• Mood
  • Productivity
  • Perception
  • Circadian rhythms
  • Visual acuity
  • Sustainability

How well we can see is central to a number of our needs, from our sense of safety and wellbeing to our health, mood, task performance, social communication and aesthetic judgment. As a result, how we see and perceive our environment impacts our emotions, motivations, behavior and even our long-term memory.

Through biodynamic lighting in design for dementia care homes, we are able to send the appropriate cues to our bodies by mimicking the appropriate outdoor lighting for everything from dawn to daylight to dusk, including the nuances of an overcast sky, mid-afternoon sun rays and even sunset. Lighting “dose” can be adjusted for intensity, duration, timing and more, and it can be customized for individual environments, including resident rooms, community rooms and general areas.

Recommendations for creating dementia-friendly environments with light

Now that we recognize the potential for lighting in senior living environments and how it factors in dementia care, here are some recommendations for designing and building a dementia-friendly environment.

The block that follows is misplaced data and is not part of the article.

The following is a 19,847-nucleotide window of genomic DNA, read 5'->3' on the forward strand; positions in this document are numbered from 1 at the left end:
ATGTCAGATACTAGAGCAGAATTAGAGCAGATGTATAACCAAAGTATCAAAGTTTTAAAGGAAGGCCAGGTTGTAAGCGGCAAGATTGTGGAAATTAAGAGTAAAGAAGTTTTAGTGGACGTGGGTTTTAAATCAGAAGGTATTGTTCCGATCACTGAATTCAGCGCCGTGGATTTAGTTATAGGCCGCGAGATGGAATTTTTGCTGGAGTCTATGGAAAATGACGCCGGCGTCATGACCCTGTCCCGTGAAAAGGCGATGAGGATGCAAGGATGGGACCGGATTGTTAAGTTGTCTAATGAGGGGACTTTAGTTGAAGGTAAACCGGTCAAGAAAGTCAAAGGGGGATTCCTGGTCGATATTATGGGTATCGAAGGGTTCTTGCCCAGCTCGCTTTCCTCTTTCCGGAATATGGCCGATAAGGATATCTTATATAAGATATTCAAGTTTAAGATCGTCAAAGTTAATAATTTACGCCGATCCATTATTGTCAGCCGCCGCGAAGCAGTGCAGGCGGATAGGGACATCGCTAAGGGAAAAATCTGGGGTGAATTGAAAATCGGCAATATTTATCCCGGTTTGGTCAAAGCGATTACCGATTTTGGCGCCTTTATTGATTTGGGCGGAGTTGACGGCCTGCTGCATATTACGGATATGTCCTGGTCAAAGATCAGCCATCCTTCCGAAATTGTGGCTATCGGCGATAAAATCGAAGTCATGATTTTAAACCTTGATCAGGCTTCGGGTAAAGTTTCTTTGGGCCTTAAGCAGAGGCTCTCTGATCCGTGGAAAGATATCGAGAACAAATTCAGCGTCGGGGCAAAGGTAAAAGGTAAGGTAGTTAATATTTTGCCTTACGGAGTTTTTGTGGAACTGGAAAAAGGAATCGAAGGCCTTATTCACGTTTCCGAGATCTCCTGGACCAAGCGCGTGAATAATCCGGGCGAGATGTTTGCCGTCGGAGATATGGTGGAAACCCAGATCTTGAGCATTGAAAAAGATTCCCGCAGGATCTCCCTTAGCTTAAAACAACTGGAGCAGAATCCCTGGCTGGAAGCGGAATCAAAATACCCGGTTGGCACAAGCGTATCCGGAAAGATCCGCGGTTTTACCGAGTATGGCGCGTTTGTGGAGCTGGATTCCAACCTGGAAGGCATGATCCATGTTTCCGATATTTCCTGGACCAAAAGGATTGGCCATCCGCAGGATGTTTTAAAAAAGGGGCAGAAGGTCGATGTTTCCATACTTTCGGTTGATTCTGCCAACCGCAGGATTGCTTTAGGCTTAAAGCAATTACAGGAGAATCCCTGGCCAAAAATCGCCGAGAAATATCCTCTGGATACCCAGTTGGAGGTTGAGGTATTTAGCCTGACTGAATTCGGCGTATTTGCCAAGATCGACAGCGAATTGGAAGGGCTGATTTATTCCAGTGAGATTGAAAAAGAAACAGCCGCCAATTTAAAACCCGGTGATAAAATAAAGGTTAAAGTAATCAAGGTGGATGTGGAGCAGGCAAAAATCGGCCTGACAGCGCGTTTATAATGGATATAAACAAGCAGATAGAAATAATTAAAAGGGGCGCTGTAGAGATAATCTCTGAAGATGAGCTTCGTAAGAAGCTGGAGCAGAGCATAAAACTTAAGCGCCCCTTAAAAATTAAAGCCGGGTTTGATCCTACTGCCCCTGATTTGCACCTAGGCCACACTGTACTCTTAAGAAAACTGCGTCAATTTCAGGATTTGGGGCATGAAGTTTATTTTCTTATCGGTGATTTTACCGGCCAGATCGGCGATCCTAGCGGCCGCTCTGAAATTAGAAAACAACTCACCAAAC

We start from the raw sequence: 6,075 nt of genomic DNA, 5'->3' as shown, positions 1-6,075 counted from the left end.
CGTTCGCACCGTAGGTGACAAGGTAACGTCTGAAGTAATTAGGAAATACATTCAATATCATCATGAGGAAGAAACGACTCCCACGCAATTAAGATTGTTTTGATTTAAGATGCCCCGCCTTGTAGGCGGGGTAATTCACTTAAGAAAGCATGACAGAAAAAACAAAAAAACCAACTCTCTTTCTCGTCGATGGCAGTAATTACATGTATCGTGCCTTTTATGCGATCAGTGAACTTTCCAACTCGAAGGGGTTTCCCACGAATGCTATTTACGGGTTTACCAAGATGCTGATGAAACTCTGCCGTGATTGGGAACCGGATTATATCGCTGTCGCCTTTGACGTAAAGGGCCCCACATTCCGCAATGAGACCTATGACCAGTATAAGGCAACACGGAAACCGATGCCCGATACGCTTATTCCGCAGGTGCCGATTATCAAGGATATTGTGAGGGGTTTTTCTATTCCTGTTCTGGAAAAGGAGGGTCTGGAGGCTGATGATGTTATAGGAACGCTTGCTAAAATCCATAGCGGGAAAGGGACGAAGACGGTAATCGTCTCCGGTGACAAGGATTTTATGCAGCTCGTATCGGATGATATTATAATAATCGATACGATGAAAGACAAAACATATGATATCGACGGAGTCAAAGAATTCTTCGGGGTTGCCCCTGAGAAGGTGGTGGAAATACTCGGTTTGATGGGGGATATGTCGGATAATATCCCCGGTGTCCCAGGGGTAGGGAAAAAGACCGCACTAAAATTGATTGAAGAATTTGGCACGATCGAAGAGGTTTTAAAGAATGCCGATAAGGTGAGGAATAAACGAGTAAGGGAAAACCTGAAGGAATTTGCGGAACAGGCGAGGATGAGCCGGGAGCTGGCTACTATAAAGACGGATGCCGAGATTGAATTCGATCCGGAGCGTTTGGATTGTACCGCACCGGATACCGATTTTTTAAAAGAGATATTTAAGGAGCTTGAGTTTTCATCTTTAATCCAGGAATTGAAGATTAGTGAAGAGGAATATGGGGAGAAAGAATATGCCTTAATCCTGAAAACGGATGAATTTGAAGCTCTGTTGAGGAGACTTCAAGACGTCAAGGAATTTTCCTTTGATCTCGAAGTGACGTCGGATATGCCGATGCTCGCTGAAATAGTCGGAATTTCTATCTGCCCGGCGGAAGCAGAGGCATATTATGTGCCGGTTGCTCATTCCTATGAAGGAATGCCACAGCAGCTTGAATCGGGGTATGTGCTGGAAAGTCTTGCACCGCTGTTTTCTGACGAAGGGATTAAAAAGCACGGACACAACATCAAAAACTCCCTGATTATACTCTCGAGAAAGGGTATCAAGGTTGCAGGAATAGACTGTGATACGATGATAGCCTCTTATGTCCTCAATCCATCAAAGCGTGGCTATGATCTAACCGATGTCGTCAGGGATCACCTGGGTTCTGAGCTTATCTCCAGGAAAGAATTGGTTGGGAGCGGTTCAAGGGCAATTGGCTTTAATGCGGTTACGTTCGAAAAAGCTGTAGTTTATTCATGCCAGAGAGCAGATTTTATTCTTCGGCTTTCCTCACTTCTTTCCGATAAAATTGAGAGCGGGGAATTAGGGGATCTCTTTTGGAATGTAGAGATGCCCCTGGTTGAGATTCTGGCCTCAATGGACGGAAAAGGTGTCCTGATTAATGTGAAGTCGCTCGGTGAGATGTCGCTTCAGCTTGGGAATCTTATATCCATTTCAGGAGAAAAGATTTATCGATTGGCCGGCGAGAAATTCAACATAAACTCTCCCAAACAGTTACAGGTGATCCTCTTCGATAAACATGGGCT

• Maximize resident exposure to daylight during the day, but especially in the morning
  • Evenly illuminate spaces, to minimize contrast and especially shadows
  • Minimize exposure to blue-rich light sources after 8 p.m.
  • Use amber, or warm light sources, after sunset
  • Create dark environments for sleeping
  • Avoid using artificial light sources during the night
  • Be mindful of quality of life over quantity of light

Facility design for dementia care homes

In addition to lighting interventions, use of space and purposeful wandering capability for residents improves quality of life for individuals with dementia. From an architectural perspective, it’s important to design a home-like environment for residents, one which engages the senses, reduces confusion and feels familiar. Common areas that feel homey, including living room-like spaces and comfortable dining areas, go a long way in comparison to the hospital-like environments in the past.

Purposeful wandering has been shown to reduce agitation and confusion. Incorporating purposeful wandering into your design can be done in several ways:

  • Minimize dead-end corridors
  • Create activity areas to encourage movement
  • Design nourishment areas where residents have easy access to snacks
  • Develop sitting nodes, for a sense of place